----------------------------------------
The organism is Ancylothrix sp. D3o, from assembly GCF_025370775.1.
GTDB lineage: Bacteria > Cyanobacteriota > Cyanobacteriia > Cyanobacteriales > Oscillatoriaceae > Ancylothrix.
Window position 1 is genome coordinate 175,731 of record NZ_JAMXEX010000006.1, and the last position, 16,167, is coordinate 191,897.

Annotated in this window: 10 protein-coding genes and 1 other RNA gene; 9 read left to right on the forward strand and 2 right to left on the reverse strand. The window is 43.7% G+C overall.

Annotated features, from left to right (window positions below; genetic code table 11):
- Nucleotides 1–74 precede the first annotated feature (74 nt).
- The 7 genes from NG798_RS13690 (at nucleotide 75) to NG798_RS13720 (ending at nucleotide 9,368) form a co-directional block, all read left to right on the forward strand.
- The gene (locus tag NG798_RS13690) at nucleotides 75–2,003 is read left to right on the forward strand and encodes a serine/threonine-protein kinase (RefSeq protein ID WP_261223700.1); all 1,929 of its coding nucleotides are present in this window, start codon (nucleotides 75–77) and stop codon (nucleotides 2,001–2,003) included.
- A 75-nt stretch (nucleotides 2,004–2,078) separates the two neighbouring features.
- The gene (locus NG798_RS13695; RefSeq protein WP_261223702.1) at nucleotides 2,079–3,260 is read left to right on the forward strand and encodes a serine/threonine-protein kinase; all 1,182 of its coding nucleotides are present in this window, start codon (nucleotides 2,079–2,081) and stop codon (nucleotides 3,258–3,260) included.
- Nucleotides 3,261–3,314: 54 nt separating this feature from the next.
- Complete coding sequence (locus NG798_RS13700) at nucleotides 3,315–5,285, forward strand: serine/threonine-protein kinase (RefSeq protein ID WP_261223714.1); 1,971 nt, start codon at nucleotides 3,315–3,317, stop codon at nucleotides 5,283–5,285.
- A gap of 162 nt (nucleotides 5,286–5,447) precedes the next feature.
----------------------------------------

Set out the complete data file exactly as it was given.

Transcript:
The organism is Ancylothrix sp. D3o, from assembly GCF_025370775.1.
GTDB lineage: Bacteria > Cyanobacteriota > Cyanobacteriia > Cyanobacteriales > Oscillatoriaceae > Ancylothrix.
Window position 1 is genome coordinate 175,731 of record NZ_JAMXEX010000006.1, and the last position, 16,167, is coordinate 191,897.

Annotated in this window: 10 protein-coding genes and 1 other RNA gene; 9 read left to right on the forward strand and 2 right to left on the reverse strand. The window is 43.7% G+C overall.

Annotated features, from left to right (window positions below; genetic code table 11):
- Nucleotides 1–74 precede the first annotated feature (74 nt).
- The 7 genes from NG798_RS13690 (at nucleotide 75) to NG798_RS13720 (ending at nucleotide 9,368) form a co-directional block, all read left to right on the forward strand.
- The gene (locus tag NG798_RS13690) at nucleotides 75–2,003 is read left to right on the forward strand and encodes a serine/threonine-protein kinase (RefSeq protein ID WP_261223700.1); all 1,929 of its coding nucleotides are present in this window, start codon (nucleotides 75–77) and stop codon (nucleotides 2,001–2,003) included.
- A 75-nt stretch (nucleotides 2,004–2,078) separates the two neighbouring features.
- The gene (locus NG798_RS13695; RefSeq protein WP_261223702.1) at nucleotides 2,079–3,260 is read left to right on the forward strand and encodes a serine/threonine-protein kinase; all 1,182 of its coding nucleotides are present in this window, start codon (nucleotides 2,079–2,081) and stop codon (nucleotides 3,258–3,260) included.
- Nucleotides 3,261–3,314: 54 nt separating this feature from the next.
- Complete coding sequence (locus NG798_RS13700) at nucleotides 3,315–5,285, forward strand: serine/threonine-protein kinase (RefSeq protein ID WP_261223714.1); 1,971 nt, start codon at nucleotides 3,315–3,317, stop codon at nucleotides 5,283–5,285.
- A gap of 162 nt (nucleotides 5,286–5,447) precedes the next feature.